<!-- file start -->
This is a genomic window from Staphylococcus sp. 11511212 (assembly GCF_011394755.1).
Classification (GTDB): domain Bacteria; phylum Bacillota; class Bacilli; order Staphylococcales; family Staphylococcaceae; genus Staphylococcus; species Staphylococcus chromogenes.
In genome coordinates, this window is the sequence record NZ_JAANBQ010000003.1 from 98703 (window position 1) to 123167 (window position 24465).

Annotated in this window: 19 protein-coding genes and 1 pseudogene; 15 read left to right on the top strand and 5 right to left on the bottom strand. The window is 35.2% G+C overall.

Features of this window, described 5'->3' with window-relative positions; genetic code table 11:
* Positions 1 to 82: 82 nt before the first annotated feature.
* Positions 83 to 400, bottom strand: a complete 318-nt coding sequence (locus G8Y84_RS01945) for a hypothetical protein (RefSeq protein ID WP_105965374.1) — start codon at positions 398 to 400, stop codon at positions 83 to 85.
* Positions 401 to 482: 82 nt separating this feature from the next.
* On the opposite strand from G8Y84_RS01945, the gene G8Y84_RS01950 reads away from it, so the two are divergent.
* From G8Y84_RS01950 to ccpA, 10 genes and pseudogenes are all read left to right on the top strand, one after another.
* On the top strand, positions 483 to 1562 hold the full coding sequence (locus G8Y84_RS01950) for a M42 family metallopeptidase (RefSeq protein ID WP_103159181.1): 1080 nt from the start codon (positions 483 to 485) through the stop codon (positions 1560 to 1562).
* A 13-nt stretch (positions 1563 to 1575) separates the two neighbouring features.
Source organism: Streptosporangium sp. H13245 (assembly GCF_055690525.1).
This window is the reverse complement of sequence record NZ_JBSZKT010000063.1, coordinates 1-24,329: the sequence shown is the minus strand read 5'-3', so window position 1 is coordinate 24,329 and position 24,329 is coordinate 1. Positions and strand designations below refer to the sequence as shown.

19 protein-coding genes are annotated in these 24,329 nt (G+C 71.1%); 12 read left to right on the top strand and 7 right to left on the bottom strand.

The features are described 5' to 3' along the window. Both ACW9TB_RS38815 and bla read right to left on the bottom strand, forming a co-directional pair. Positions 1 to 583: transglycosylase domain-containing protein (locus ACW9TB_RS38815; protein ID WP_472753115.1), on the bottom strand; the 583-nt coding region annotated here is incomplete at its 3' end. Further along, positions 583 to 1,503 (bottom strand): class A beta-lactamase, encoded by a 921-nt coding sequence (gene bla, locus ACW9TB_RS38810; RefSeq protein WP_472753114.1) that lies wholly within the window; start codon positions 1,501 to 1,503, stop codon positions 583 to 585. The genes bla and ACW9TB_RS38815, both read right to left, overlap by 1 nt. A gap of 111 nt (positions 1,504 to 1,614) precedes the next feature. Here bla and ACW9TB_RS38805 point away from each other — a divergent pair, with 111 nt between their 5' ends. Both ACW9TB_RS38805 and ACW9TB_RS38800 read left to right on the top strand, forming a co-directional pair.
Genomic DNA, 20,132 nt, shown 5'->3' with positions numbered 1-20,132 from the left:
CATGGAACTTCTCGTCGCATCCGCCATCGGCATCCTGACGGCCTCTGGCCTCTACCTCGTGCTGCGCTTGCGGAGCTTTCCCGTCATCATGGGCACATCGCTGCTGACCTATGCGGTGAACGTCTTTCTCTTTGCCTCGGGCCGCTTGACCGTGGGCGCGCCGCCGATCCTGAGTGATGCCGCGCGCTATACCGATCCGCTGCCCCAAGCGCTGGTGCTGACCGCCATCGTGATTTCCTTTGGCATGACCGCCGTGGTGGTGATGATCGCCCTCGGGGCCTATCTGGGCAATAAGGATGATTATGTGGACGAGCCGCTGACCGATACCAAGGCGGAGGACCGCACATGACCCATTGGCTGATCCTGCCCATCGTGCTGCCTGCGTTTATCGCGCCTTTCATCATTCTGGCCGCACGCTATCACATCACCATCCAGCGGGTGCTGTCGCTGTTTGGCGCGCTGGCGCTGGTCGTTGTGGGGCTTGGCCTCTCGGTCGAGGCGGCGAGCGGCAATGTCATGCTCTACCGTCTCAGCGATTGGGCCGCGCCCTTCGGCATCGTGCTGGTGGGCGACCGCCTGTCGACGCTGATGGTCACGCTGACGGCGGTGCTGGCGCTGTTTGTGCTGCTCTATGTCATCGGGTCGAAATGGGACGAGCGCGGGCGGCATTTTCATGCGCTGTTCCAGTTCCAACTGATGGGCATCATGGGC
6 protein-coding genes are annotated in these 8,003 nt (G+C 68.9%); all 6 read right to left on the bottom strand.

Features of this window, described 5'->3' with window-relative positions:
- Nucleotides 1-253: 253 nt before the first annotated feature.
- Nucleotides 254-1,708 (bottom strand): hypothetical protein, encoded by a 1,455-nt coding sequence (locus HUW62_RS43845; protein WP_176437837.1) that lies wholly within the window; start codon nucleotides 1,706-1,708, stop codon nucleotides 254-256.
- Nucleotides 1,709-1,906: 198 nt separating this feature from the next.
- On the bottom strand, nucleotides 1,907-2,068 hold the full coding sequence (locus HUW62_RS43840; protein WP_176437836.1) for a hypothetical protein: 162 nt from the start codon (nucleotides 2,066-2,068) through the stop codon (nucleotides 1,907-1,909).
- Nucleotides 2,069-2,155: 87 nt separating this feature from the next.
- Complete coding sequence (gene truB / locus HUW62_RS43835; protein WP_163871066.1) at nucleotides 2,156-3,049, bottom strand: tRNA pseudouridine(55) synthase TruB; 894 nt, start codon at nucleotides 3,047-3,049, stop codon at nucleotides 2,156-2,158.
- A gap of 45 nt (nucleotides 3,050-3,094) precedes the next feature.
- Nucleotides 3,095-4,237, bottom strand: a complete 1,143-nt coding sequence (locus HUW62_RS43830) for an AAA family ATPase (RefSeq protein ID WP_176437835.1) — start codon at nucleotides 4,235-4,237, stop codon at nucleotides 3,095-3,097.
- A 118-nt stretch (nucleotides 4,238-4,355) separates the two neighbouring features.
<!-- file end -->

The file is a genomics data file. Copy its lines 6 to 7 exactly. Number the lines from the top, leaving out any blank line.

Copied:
* Positions 1 to 82: 82 nt before the first annotated feature.
* Positions 83 to 400, bottom strand: a complete 318-nt coding sequence (locus G8Y84_RS01945) for a hypothetical protein (RefSeq protein ID WP_105965374.1) — start codon at positions 398 to 400, stop codon at positions 83 to 85.